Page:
That day we were lucky …so lucky. There could have been 8 dead emergency service workers…..we later found out that this particular employee had only been in this section for a week and had only switched off one section of the grid, he had failed to go further up the line and switched off the main board which had then re-booted the switched off area .
How could this have happened? It wasn’t just a minor oversight but these are the kinds of situations that occur on a daily basis. Maybe not to this extreme but certainly along the same lines. Had it not been for the firie next to me I most probably would not be here writing this. We were lucky that a part of our emergency service culture was to always look after your partner and mates. It is the first thing you think about. It is ingrained in you…what can affect you and your partner…how can that risk by mitigated or avoided. Yes it would have been great if we could have been part of the lock out tag out process but in our situation it was not an option. You need to rely on other people to do the right thing and hope that they have required expertise, skills, qualification and knowledge.
So, what am I trying to say with this post…..As employees we all have a responsibility to look after ourselves and our colleagues…..even the ones you don’t get on with. It is about having respect for life and each other. We all think that paperwork is tedious and time consuming but it is there for a purpose. Look at your processes whilst you carry out your risk assessment. Understand them and refine them. Explain your processes to your colleagues, we are not mind readers and we all interpret information in a different way. Our age, sex, cultural background, physical, emotional, educational level etc and even our disposition on a certain day will affect the way we listen, hear and interpret information.
Be the best you can be!
I have taken many witness statements in my time and I have read many more. I am always stunned by the lack of depth and substance in the witness statements that have been provided during an accident or incident investigation. That being said, there is a fine art to writing a good statement and it does take practice….. a lot of practice. In this article I will be dealing with the DO’s of witness statements….I’ll leave the DON’T’S for another time.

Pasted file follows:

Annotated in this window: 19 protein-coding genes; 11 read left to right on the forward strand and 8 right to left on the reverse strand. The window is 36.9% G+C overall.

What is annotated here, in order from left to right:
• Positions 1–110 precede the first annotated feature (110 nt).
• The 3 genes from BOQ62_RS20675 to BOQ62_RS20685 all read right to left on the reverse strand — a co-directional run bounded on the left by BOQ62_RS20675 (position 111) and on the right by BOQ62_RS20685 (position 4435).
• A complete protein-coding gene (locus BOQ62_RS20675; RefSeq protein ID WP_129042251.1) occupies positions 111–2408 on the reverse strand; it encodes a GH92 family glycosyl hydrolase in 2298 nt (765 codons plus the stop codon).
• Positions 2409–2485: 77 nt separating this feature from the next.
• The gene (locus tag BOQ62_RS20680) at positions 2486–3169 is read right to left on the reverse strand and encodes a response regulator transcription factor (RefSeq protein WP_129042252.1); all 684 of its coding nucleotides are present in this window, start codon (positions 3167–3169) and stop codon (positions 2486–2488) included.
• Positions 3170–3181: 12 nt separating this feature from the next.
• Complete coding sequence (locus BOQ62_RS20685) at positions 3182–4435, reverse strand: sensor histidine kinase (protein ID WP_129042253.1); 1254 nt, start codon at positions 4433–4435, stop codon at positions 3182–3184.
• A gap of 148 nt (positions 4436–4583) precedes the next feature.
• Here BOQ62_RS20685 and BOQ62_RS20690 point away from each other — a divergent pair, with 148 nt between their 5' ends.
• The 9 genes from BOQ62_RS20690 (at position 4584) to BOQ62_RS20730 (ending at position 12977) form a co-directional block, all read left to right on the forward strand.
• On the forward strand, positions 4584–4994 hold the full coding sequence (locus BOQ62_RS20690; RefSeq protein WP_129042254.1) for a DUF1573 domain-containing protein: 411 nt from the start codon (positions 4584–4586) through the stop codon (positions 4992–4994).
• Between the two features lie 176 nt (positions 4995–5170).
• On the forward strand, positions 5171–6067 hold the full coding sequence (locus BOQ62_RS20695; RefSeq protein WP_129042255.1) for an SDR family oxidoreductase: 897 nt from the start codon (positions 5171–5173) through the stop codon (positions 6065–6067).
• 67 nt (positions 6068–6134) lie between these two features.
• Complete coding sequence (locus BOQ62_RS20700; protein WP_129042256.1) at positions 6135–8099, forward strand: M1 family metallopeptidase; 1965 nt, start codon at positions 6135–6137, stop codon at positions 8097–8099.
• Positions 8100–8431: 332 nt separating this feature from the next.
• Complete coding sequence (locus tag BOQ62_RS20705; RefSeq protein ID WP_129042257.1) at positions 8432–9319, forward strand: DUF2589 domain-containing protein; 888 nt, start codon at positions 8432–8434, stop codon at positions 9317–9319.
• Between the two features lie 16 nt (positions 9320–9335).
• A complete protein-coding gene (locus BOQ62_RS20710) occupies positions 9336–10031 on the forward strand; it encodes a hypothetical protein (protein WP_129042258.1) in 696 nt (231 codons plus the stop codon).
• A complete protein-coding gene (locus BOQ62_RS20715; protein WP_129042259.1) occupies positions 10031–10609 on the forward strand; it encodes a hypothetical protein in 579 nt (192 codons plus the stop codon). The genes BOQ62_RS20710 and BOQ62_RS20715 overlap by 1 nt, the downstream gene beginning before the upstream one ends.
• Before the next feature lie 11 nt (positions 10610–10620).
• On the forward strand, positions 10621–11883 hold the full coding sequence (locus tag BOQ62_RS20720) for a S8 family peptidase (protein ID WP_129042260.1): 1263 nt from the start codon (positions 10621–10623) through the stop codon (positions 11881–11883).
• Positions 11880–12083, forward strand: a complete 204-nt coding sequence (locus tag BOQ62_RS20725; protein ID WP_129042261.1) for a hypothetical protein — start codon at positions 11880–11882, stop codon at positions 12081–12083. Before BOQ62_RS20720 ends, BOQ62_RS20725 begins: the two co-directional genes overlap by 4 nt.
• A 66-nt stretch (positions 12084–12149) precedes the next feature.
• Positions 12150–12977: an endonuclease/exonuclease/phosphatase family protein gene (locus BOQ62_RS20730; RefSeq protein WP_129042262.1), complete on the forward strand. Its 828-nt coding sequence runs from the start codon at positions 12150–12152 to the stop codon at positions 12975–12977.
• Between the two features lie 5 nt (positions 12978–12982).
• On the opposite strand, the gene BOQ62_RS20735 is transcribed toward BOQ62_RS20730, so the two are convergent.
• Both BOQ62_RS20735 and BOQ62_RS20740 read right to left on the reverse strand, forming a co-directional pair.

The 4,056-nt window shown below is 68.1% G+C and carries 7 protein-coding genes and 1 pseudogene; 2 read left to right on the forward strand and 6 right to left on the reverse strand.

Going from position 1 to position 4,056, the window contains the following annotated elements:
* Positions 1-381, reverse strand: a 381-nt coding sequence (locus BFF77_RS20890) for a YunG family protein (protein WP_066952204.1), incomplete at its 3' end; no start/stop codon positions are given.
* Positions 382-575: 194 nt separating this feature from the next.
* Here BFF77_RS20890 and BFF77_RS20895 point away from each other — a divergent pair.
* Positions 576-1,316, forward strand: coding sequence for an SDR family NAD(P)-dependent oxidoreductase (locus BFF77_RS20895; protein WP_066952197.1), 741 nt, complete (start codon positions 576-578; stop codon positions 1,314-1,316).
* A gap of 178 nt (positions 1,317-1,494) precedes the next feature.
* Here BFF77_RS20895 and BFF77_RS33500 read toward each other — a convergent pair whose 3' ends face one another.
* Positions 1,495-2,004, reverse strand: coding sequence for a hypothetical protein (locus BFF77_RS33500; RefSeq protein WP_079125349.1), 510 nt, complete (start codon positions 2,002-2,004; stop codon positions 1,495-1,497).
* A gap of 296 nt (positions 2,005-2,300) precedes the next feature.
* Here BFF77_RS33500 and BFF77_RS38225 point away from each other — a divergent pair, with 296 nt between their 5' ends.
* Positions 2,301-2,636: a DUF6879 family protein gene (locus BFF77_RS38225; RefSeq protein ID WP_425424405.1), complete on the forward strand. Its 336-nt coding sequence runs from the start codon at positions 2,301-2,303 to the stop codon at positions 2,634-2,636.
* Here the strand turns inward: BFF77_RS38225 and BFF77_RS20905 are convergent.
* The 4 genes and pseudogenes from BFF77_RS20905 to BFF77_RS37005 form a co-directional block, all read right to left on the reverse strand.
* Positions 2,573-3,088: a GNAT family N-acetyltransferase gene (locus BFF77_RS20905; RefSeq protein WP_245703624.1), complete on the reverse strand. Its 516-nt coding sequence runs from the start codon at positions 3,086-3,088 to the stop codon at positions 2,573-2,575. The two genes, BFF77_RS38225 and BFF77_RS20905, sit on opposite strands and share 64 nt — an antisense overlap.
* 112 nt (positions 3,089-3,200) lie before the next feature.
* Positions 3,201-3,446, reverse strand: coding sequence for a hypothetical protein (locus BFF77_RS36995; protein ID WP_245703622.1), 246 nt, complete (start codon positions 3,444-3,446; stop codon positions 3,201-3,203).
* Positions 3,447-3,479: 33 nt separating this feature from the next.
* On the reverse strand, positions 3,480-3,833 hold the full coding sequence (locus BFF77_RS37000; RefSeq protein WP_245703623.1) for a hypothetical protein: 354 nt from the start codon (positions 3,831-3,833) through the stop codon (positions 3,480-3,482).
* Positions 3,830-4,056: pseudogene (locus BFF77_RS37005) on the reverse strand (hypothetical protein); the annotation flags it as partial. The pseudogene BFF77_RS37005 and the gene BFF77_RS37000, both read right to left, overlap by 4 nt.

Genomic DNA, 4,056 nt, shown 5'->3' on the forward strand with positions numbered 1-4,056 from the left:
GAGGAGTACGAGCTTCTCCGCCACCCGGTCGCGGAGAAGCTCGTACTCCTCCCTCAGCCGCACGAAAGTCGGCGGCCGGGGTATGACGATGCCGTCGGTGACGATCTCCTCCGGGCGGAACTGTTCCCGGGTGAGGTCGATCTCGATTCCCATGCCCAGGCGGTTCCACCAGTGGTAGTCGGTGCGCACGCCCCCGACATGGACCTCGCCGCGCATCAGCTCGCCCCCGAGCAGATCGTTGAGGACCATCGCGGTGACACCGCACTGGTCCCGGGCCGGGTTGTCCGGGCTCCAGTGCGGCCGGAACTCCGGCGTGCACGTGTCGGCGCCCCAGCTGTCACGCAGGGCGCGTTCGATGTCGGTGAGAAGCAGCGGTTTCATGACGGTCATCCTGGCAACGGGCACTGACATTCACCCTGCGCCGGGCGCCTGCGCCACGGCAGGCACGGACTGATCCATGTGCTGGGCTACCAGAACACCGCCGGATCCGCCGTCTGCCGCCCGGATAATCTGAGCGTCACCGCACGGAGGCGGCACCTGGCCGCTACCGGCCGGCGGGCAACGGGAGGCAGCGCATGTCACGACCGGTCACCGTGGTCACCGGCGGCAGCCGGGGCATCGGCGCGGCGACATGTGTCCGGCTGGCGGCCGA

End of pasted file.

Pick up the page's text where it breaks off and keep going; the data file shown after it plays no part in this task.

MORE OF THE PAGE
1.Know the issues of your investigation and why the witness is providing evidence.
Before you attempt to take a statement from a witness make sure that you understand the main issues of your investigation. Only then can you start to dig deeper into the root causes. I always take the time to write my questions down as this keeps me on track if we veer off into a different line of questioning. Keep yourself open and listen to your witness, they will give you all the information you need and more but you have to remain alert and be prepared to meander down a different path to gather other evidence you didn’t even know played a part.
2.Identify the witness – who they are, why they are giving evidence and how they are involved
In this section I also provide the qualifications and experience of the person. Are they an expert in their field or someone who has just started out? I also make a note as to who they are employed by.
3.Listen to the witness
As previously stated, listen, listen ,listen. Before I even start taking the statement I will usually have a chat and get the person to tell me about the event in broader terms. This gets them thinking about the event and it’s easier to flush out the finer details when you start writing your statement…I always type my statements.
4.Let the witness tell the story
This is their experience so it must come from them. However, you will need to be able to ask the correct questions to be able to draw out further information. Some witnesses love to waffle so be mindful of that and bring them back to the question you want answered.
5.Use the active form – what the witness saw heard, said or did.
6.Use the past tense
7.Use the witness’ own words